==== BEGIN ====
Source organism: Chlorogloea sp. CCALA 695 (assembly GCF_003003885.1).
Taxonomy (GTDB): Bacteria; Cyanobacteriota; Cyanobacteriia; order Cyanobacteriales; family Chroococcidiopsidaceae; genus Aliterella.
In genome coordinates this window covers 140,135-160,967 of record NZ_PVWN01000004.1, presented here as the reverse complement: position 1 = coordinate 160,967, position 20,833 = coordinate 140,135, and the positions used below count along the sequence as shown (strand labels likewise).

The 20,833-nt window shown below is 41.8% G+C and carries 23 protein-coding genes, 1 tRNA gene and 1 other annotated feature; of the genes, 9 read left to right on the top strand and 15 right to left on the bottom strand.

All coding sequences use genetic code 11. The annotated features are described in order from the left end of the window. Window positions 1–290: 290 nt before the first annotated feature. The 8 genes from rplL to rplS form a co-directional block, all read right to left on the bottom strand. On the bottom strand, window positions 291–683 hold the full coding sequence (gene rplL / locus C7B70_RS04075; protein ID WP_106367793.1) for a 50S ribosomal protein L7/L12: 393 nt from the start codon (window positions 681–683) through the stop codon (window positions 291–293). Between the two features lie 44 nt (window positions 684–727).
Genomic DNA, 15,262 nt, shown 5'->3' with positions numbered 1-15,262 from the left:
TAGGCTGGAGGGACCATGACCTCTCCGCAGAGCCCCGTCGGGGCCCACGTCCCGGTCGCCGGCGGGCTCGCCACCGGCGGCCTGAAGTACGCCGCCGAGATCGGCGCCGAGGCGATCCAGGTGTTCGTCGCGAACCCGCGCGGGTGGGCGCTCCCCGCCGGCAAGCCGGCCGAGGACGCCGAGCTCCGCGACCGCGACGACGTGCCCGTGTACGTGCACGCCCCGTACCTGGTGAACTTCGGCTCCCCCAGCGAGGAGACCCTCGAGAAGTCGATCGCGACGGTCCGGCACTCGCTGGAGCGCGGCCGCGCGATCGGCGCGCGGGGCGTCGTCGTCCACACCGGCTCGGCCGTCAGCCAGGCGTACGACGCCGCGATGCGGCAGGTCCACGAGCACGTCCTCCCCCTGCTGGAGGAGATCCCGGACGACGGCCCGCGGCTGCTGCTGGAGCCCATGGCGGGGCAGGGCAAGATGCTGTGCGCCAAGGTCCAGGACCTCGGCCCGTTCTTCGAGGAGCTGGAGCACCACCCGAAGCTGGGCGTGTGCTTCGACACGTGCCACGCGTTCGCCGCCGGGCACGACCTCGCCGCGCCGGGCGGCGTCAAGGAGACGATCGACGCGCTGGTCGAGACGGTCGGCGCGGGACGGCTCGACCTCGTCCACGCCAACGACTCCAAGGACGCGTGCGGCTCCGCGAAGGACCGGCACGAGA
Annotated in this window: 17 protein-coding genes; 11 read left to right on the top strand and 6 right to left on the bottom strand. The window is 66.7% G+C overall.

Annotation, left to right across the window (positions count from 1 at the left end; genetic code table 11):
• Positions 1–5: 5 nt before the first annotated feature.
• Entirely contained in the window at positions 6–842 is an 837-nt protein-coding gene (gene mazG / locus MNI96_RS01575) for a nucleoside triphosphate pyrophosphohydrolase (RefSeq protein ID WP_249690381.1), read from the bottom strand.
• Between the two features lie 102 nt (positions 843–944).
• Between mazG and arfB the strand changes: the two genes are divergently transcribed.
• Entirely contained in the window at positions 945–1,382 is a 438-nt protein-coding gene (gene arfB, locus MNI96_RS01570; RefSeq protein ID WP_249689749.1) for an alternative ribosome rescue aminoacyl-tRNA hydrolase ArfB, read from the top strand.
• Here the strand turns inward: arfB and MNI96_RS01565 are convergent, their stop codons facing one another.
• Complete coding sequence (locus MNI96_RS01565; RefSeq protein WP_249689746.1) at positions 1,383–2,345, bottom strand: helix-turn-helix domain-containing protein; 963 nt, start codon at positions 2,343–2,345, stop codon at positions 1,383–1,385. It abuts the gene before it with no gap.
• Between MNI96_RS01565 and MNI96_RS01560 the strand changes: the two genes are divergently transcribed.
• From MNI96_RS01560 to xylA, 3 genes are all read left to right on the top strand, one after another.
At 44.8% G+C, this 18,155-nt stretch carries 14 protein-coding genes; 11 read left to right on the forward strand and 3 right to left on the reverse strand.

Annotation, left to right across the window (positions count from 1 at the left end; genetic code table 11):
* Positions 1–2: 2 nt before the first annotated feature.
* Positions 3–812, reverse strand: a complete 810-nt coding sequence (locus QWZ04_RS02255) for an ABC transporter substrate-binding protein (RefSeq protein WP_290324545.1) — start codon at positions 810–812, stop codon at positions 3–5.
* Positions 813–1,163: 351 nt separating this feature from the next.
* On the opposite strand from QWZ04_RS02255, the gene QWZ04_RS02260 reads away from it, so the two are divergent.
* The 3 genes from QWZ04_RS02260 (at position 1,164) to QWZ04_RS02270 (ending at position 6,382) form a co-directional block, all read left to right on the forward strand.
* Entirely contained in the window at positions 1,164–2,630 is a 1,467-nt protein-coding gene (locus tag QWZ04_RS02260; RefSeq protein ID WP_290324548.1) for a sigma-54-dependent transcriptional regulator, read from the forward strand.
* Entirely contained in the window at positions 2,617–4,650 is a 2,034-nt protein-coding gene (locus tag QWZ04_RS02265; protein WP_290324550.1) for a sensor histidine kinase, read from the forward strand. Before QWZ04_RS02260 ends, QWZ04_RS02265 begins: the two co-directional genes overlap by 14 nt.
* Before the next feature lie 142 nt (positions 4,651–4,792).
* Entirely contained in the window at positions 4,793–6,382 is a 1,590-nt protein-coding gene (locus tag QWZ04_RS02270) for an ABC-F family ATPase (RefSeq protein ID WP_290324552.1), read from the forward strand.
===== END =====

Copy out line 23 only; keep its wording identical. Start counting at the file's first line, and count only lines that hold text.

* Positions 813–1,163: 351 nt separating this feature from the next.